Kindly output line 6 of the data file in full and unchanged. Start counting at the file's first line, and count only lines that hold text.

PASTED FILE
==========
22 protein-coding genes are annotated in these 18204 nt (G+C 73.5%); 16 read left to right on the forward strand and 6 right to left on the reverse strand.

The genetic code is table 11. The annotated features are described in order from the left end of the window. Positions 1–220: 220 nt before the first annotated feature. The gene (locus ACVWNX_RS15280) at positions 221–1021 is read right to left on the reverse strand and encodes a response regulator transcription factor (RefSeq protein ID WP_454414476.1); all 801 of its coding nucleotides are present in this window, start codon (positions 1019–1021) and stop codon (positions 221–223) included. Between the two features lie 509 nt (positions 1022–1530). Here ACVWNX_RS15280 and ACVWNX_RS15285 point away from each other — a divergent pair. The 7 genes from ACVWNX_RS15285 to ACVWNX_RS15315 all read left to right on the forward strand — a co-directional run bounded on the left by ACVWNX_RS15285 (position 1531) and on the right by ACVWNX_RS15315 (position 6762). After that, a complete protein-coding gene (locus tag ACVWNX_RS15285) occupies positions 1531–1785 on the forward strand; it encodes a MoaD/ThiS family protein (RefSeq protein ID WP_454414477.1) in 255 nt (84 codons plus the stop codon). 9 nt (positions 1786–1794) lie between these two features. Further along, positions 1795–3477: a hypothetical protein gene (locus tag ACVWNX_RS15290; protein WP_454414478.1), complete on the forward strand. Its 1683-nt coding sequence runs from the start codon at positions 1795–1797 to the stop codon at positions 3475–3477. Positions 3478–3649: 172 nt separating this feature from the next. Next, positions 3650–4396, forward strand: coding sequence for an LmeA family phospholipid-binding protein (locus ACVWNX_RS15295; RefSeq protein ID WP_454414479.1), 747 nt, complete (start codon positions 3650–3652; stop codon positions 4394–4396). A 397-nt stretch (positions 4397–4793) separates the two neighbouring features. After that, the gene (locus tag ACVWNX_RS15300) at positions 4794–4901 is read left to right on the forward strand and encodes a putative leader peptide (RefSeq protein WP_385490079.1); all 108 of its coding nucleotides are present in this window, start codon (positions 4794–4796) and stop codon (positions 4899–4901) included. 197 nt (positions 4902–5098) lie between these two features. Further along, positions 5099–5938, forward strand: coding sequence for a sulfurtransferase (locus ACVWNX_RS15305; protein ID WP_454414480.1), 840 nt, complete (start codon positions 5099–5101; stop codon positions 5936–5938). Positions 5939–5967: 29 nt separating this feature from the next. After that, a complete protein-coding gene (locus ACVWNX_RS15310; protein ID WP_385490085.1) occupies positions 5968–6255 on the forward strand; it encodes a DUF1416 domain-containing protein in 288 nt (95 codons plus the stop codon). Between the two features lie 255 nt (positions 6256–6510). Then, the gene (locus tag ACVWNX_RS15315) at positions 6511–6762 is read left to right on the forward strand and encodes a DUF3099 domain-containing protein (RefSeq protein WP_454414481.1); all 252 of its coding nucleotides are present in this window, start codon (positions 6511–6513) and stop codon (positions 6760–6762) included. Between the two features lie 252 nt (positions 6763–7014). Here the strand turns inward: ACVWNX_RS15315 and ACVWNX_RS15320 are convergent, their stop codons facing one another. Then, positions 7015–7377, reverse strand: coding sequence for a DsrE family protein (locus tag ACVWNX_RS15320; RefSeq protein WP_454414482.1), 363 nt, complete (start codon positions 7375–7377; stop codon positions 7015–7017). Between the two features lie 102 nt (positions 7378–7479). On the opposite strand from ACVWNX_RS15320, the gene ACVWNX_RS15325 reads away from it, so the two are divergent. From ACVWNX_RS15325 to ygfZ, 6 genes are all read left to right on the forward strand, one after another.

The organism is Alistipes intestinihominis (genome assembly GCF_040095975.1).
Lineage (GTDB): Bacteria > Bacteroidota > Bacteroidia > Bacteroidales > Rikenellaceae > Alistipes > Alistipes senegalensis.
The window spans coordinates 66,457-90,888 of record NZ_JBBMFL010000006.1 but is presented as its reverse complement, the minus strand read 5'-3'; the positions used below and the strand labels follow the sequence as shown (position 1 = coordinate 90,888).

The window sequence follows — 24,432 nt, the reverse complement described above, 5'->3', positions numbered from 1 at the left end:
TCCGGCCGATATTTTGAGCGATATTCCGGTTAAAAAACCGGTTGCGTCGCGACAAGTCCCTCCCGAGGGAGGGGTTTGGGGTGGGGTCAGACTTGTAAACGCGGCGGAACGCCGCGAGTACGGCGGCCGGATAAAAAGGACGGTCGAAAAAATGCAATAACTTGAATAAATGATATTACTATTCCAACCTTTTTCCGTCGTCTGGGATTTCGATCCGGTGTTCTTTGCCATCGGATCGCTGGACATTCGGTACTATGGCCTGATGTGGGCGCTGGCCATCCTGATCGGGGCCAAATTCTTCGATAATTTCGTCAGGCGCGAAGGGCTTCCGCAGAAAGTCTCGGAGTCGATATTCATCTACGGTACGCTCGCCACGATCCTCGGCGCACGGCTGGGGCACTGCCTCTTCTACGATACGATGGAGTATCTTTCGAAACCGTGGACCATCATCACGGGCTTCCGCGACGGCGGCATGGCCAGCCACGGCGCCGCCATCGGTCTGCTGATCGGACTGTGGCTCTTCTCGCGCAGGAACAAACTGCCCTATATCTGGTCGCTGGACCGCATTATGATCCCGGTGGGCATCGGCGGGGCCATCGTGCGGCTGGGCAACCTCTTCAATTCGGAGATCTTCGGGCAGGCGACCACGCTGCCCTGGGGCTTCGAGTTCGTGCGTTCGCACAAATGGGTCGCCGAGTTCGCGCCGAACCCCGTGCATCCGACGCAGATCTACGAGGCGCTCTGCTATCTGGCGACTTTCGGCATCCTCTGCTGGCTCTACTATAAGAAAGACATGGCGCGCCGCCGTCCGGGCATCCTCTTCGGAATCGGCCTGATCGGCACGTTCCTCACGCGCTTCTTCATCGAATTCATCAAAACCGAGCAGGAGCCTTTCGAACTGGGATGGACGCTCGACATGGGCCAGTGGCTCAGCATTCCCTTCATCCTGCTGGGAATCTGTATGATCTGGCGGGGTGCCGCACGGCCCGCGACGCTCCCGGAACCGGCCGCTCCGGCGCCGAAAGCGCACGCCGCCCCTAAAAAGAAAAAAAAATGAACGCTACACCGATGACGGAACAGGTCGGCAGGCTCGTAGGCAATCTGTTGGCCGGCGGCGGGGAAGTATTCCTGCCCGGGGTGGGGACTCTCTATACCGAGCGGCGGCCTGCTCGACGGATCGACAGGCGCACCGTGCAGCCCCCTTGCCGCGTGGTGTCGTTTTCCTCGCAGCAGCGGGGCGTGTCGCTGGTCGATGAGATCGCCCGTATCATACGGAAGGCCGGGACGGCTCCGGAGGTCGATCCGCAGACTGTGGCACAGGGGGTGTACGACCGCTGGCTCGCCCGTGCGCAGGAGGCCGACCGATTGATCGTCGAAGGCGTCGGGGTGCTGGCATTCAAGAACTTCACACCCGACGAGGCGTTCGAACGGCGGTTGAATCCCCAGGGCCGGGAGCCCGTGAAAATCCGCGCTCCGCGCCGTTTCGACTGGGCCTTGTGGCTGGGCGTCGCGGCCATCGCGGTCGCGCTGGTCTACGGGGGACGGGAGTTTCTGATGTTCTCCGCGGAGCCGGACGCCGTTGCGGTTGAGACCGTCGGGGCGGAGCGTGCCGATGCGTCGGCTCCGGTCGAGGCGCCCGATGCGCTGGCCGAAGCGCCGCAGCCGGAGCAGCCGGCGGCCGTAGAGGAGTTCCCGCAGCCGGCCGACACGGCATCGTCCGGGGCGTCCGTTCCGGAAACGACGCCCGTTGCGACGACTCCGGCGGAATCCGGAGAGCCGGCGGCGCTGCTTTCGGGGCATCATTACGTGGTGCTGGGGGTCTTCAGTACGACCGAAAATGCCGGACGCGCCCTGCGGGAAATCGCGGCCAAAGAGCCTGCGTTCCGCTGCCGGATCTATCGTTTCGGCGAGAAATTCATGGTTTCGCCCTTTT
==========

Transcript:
The window sequence follows — 24,432 nt, the reverse complement described above, 5'->3', positions numbered from 1 at the left end: